Lila Gleitman, who showed how kids learn language, dies at 91

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Lila Gleitman, whose pioneering work in linguistics and cognitive science broadened our understanding of how language works and how children learn it, died Aug. 8 in a Philadelphia hospital. She was 91 years old.

His daughter Claire Gleitman said the cause was a heart attack.

Until the 1970s, most linguists believed that the structure of language existed in the world and that the human brain then learned it from childhood. Drawing on the work of his friend Noam Chomsky, Dr Gleitman argued the opposite: that the structures, or syntax, of language are embedded in the brain from birth, and that children already have a sophisticated understanding of their language. functioning.

“The study of language acquisition, his main scientific concern, was his field in a particular sense”, Dr Chomsky said in a press release. “She virtually created the estate in its modern form and has led its impressive development since then.”

Dr. Chomsky, who like Dr. Gleitman obtained his doctorate from the University of Pennsylvania, devised the theory. But it was Dr. Gleitman who found stylish ways to test it out in the real world, starting with his own children.

She loved to tell a story about her 2-year-old daughter Claire. One day while she was driving and Claire was in the car, Dr. Gleitman took a sharp turn and said, “Hold on. Her daughter immediately replied, “Isn’t that tight? The statement showed how even a toddler could understand linguistic nuances without having learned them.

Dr. Gleitman called the process “syntactic priming” – the use of an innate understanding of linguistic structure and its relationship to meaning to find new words.

“The kid really discovers part of what he knows from a complex code in which the language is hidden”, she said in an interview in 2013.

Dr. Gleitman has often collaborated with her husband, psychologist Henry Gleitman, and with her graduate students, many of whom have become leading linguists themselves.

With Barbara Landau, who teaches at Johns Hopkins University, she showed how even blind children were able to learn “sighted” words like “look” and “see” – not by experiencing them in the world, but by deducing their meaning from their syntax. and semantic contexts. She conducted similar research on deaf students with another former student, Susan Goldin-Meadow, now at the University of Chicago.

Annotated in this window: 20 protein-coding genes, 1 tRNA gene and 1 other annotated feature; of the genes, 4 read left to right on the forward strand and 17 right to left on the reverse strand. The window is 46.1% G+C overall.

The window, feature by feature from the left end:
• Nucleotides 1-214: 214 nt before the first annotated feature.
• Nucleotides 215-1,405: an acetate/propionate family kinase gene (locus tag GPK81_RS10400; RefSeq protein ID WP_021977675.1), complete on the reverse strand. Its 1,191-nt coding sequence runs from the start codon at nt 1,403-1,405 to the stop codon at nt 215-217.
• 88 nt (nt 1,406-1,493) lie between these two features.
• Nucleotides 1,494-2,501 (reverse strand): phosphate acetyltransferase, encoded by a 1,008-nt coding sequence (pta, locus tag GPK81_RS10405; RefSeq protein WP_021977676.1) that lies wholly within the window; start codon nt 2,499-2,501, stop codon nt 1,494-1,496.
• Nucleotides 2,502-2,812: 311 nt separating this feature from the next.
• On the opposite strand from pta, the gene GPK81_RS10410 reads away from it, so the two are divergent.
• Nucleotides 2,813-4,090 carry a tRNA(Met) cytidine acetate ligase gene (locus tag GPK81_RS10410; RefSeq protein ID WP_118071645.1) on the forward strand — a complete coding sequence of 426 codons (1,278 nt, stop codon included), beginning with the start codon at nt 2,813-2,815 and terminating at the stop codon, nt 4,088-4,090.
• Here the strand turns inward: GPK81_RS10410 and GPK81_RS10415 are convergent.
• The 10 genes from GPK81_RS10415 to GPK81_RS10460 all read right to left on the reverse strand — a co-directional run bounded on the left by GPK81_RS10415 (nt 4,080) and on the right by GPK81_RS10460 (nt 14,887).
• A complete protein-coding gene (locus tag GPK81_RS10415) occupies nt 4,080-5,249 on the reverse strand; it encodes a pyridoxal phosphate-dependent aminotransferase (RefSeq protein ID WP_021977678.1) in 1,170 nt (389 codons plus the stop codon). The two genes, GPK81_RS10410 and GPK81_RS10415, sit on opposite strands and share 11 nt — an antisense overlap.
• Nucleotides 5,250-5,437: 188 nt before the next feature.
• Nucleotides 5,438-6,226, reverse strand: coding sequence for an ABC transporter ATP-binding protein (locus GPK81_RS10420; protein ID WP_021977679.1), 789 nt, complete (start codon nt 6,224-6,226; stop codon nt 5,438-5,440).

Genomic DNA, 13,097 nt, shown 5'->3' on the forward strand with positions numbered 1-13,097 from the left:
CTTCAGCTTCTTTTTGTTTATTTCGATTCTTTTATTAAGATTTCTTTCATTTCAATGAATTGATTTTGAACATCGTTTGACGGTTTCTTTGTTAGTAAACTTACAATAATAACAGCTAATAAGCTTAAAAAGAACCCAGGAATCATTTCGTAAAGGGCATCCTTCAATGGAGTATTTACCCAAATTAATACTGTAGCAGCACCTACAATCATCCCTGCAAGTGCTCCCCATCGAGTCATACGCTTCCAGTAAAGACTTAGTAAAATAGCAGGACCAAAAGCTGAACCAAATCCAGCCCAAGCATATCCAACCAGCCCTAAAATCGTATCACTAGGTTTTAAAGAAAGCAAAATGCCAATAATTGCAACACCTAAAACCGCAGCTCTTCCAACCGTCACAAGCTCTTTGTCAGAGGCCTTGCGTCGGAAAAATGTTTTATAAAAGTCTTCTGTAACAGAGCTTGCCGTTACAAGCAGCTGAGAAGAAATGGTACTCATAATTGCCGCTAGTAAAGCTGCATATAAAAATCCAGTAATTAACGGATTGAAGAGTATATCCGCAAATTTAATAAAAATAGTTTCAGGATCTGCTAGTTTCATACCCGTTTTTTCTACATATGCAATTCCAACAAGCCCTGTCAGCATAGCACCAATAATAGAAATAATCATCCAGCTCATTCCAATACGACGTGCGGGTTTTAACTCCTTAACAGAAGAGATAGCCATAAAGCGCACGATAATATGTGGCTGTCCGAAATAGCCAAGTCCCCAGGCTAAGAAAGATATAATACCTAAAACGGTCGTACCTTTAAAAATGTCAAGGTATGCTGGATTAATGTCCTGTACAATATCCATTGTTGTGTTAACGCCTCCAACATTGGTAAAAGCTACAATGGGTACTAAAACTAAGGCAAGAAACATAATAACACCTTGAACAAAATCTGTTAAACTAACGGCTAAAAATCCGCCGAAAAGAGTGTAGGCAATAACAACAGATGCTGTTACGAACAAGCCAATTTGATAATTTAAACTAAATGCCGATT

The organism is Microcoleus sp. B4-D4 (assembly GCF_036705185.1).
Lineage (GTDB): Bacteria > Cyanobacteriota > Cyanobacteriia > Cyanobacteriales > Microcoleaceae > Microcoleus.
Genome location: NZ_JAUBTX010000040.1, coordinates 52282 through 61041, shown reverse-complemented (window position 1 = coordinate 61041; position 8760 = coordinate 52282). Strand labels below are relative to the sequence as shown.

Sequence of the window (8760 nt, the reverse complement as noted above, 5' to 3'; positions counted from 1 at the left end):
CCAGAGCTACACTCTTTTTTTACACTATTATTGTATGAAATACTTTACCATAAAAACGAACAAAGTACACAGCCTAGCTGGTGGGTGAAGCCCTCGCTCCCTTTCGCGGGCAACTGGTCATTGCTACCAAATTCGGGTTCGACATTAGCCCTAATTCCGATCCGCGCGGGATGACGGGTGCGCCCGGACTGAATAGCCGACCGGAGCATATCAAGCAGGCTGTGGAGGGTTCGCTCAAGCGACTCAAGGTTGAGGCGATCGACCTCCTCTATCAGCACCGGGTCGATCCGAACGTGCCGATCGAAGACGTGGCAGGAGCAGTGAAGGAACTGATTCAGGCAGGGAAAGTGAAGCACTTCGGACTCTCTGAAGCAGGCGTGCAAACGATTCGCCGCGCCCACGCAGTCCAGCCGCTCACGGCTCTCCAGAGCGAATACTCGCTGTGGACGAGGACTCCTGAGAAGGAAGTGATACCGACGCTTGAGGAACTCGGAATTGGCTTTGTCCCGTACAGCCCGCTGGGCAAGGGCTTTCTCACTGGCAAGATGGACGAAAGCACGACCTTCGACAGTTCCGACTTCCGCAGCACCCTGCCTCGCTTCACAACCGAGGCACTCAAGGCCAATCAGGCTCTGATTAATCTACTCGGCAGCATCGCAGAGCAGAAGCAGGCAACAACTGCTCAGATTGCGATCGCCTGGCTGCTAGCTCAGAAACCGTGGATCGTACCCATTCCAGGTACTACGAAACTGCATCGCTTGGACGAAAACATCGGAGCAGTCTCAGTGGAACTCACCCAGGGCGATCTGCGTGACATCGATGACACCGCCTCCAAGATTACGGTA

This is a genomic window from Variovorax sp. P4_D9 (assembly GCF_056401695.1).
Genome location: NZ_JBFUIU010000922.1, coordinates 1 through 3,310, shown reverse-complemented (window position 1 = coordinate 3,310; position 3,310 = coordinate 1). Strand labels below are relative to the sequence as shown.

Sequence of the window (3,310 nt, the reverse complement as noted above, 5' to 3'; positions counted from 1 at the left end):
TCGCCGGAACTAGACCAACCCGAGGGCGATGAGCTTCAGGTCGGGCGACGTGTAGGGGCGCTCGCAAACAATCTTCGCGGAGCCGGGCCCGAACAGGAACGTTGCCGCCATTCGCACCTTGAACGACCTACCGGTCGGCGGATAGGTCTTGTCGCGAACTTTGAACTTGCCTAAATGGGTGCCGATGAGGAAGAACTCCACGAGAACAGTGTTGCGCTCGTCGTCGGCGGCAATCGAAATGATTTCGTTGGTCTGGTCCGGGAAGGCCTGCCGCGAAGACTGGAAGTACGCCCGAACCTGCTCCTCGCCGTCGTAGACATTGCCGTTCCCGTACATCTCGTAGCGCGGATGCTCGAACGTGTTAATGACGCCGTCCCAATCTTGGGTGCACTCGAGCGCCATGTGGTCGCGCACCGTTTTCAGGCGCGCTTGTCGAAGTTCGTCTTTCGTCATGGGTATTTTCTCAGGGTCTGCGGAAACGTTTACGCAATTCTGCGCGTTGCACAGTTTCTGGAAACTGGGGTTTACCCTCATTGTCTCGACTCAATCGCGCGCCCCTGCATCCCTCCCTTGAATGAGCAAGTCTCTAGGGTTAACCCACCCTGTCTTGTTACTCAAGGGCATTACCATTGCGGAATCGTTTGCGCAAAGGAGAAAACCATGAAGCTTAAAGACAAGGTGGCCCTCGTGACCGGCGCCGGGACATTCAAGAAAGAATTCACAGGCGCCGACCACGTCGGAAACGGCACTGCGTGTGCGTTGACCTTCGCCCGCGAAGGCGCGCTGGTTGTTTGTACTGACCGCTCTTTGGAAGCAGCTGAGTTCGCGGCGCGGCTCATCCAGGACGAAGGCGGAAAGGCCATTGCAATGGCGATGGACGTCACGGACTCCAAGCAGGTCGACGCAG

“She believed that language learning was not just the accumulation of facts over time, but that it was inherent in who we are as humans,” said Dr Goldin-Meadow in an interview.

Lila Ruth Lichtenberg was born on December 10, 1929 in the Sheepshead Bay section of Brooklyn. Her father, Ben, was a structural engineer and her mother, Fanny (Segal) Lichtenberg, was a housewife.

Lila attended James Madison High School, which educated generations of Brooklyn Jews including Ruth Bader Ginsburg, Senators Chuck Schumer and Bernie Sanders, economist Gary Becker and Judith Sheindlin, better known as Judge Judy at the television.

She graduated from Antioch College in Ohio with a degree in literature in 1952 and moved to New York City, where she served as an editorial assistant at the Journal of the American Water Works Association. A few years later, she married Eugene Galanter, a professor at the University of Pennsylvania, and moved to Philadelphia. This marriage ended in divorce.

She married Dr. Gleitman, then a professor at Swarthmore College in Pennsylvania, in 1958. He died in 2015. With her daughter Claire, she is survived by another daughter, Ellen Luchette, and four grandchildren.

As a teacher’s wife, Dr. Gleitman was able to take classes for free and she immersed herself in the classics. But she found her studies boring, except for Greek and Latin.

She entered a doctoral course in linguistics, under the supervision of Zellig Harris, himself a pioneer in the computational study of language, analyzing its deep structures and its logic. She also took a job at the Eastern Pennsylvania Psychiatric Institute, where part of her job was to write psychology-related articles for the next edition of the Webster Dictionary – including one for a coarse term referencing to intercourse, which had never been previously published in the book. .

“Forever, I considered it my main accomplishment in life,” she said in a 2017 interview with Dr. Goldin-Meadow.

Although he became one of Dr Harris’ best students, Dr Gleitman was increasingly drawn to the work of one of his main acolytes, Dr Chomsky, who was fundamentally breaking with his mentor.

Human language was not something that existed separately from the human mind, argued Dr. Chomsky; it was rather innate, wired, already there at birth. Dr Gleitman agreed and broke up with Dr Harris as well – a break so bitter that he refused to supervise his thesis.

Nonetheless, Dr Gleitman received his doctorate in 1967 and began teaching at Swarthmore. She returned to the University of Pennsylvania in 1972 and remained there until her retirement in 2002.

However, she did not stop working. In fact, the last two decades of his life have been among the most intellectually fertile.

Working with colleague John Trueswell, Dr Gleitman first studied how children learn “hard” words – verbs, conceptual nouns – then turned around and examined how they learn concrete nouns and other words. “Easy,” which she said weren’t as easy as it sounds.

Dr Gleitman has continued to produce new work in recent years, even after macular degeneration left her nearly blind. Dr Trueswell said the last email he received from her arrived the day before she died. It was a short note catching up with him on his last article. She had just submitted it for publication.


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